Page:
Your brand’s personality: how to define it and some tips
If I ask you to describe your best friend, you’d probably tell me something about their personality. Makes sense, right? And if I ask you to describe the brand that you identify with the most, would you tell me something about its personality? If brands are built properly, they will have their own personality too and this can be vital when it comes to positioning yourself in a special place in the consumer’s mind. Let me tell you a little more about this…
First, I’d like to explain what a “brand’s personality” is all about. It is one of the aspects that has the most influence when building a relationship with the consumer, as it connects people to products, sets the brand’s and studies the way your brand behaves in society. It’s made up of a set of human characteristics which make it unique, define it in a coherent way with specific features that are easily distinguishable. Bearing all of this in mind, let’s go into a little more detail:
How do you build your brand’s personality?
Well, before we start, it’s important that we’re willing to make sacrifices. If our brand has been on the market for a while, but we’ve realised that its personality isn’t strong or stable, it’s likely that we will need to take steps to rectify this. Surviving on the market isn’t a matter of luck, it’s down to hard, continuous, and excellent work.
Back to the original question, how do you build your brand’s personality?
- Firstly, you need to clearly define your brand’s mission, vision, and values. This will help you understand where you want to go and how to get there. It’s important that these things are clearly defined, as people often make mistakes when they get ahead of themselves. We’re in a hurry to write our first words in a really colloquial or overly formal way (how many times have you clicked on a website and then closed it in less than 20 seconds because its first few lines have been written in a quasi-administrative language?) This wouldn’t happen if our brand’s mission, vision, and values have been managed correctly. Thanks to these three elements, we can move straight to the second point and we’re able to define our brand’s personality much more precisely.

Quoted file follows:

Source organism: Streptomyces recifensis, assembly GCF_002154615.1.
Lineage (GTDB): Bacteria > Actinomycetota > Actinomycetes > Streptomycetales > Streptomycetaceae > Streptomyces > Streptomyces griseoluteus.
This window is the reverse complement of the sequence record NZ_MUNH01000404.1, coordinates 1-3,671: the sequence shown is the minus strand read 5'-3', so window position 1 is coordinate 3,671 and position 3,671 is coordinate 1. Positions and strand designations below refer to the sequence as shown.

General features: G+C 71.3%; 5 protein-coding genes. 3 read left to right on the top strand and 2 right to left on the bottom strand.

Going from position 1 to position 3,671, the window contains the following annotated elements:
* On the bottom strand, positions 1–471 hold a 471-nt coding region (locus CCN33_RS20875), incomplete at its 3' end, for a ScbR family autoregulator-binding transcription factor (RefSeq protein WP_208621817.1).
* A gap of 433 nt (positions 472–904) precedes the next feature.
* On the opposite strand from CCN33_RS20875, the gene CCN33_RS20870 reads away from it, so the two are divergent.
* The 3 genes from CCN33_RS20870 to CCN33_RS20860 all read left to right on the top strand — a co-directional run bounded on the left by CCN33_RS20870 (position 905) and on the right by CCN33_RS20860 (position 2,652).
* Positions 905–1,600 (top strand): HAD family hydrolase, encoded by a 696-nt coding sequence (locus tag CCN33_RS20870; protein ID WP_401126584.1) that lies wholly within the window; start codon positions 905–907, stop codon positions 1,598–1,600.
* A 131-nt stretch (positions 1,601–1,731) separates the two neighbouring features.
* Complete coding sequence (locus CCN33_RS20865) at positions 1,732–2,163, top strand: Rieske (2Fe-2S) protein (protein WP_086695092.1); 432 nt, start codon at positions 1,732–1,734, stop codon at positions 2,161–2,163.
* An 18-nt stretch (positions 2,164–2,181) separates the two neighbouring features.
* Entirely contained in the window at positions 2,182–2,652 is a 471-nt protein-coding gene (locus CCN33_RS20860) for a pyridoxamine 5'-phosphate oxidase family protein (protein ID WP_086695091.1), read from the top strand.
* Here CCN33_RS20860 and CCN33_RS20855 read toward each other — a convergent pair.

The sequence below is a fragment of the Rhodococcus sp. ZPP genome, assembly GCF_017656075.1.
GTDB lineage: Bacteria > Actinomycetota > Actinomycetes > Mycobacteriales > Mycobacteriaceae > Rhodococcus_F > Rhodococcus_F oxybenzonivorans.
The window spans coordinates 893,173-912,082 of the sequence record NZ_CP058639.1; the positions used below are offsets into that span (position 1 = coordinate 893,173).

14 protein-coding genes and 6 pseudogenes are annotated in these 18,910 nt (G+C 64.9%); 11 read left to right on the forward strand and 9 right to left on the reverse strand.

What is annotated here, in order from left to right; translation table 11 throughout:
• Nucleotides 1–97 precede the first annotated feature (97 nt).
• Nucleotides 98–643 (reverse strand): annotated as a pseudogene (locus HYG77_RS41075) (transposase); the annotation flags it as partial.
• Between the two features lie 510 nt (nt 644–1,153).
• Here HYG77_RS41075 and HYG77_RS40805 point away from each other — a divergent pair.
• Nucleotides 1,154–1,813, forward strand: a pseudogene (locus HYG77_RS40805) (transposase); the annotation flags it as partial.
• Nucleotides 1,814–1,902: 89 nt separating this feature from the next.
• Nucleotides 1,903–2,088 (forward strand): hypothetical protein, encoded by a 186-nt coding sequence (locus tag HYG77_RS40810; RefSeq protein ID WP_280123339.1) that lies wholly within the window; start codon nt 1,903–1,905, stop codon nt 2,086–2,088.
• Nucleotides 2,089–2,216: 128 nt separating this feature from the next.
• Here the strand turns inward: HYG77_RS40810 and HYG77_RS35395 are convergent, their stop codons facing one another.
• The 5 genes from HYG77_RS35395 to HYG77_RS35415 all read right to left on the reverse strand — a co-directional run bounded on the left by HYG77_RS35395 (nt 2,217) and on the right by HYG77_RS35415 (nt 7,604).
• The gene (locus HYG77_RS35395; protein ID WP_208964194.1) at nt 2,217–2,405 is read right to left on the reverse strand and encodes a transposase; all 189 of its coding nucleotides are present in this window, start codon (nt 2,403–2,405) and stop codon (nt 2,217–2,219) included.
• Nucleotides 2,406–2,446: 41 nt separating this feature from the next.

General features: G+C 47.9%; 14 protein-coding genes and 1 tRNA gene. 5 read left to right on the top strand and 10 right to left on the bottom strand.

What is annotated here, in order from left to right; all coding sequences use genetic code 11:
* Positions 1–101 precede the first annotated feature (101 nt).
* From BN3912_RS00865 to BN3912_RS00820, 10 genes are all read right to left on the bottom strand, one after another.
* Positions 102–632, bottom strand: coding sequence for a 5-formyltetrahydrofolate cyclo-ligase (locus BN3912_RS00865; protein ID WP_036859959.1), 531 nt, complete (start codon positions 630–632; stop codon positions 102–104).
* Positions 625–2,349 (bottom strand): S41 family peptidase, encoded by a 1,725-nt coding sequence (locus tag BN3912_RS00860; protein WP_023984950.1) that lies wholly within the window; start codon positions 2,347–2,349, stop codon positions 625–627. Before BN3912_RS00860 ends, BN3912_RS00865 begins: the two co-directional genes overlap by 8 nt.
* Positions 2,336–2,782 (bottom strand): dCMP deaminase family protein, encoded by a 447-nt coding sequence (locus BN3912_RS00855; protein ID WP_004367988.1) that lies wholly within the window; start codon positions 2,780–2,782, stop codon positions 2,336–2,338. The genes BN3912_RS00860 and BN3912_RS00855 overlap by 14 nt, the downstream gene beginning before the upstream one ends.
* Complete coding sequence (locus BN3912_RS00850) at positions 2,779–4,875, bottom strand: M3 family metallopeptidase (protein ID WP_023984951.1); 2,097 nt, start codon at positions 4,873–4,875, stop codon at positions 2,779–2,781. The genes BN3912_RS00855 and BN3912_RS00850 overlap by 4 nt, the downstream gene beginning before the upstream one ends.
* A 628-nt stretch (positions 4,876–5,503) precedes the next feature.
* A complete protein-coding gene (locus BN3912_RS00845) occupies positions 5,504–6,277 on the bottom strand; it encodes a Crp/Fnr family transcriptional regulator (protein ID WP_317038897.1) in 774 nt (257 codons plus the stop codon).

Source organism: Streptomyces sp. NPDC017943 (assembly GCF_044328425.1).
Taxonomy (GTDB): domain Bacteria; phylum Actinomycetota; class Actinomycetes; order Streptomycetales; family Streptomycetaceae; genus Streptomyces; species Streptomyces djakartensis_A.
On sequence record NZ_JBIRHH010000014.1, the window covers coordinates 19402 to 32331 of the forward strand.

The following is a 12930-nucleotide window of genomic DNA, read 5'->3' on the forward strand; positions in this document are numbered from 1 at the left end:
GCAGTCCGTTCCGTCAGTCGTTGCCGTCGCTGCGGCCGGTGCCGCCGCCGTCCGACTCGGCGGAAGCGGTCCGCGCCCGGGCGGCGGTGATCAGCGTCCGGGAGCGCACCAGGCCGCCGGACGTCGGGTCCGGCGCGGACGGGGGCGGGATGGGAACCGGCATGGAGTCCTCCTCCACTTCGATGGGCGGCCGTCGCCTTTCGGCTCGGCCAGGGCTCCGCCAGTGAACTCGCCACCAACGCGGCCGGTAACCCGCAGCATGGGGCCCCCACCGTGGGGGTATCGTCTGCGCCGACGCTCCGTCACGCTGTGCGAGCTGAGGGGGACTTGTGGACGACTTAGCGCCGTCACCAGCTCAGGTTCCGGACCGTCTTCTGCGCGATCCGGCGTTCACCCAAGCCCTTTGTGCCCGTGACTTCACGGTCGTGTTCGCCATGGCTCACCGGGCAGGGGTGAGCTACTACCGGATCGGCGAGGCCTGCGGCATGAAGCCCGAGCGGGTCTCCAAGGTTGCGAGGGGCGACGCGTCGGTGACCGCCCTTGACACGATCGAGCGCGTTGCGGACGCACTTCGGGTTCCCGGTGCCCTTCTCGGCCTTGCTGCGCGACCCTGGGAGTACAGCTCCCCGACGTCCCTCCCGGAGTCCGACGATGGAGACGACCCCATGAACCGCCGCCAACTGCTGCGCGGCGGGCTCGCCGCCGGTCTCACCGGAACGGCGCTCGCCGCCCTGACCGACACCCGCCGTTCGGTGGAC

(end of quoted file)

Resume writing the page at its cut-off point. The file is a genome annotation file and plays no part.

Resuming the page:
- Once we know who we are (mission), who we want to be (vision) and what our values are (values), we can start with the second phase of building our personality. Here, I suggest using the 12 Jungian Personality Archetypes, an extremely useful tool which will help you identify which archetype your brand belongs to. So, you can start to provide it with content that follows the personality patterns which are most similar to those we are going to transmit.
- I’ll give you an example: RedBull, a market leader in energy drinks, has identified itself as the “Explorer” personality archetype. It’s a brand that helps people express themselves, breaks away from convention and is constantly experimenting and searching for new sensations. For their communication strategy, they’ve chosen to sponsor high-adrenaline sports events which are reminiscent of their claim that “RedBull gives you wings”.
Some final tips
- Buyer persona: now that you’re going to get down to business with your brand’s personality, don’t forget to create a buyer persona for your customers. This exercise will give you a much clearer idea of your customers than market research or work groups. Personally, whenever I’ve defined a buyer persona, I’ve discovered aspects that have helped me reorganise both my communication and my branding.
- Online and offline: The law of use! ;-) Remember that you shouldn’t be showing your brand’s personality in the digital world only. Make the most of it in any medium, both online (of course) and offline! Use this exercise and the creation of a branding manual to apply to your social media, website, point of sale supports, catalogues, packaging, and all of the other things in your business.
- Make a banned list: yes, you read that right. If your personality is strong enough, you’ll know which words or expressions are the complete opposite of your brand and that you should, therefore, avoid. Make a list of these words and include it in your branding manual. This will help you eliminate the risk among the people working during the creative process.
- Above all, put yourself in your customers shoes. Remember that inconsistency is annoying and confusing because our brains need “biases” and stereotypes in order to work. In the same way that your brain learnt not to put your hands into flames because they’ll get burnt, it uses these biases to save energy by quickly associating information with something that it already knows. Otherwise, it’d be exhausting and almost impossible to decode all of the information we take in every day.
So, now, if I ask you to describe the brand you identify with the most, what would you tell me? ;-)
Blanca Pérez Gavaldà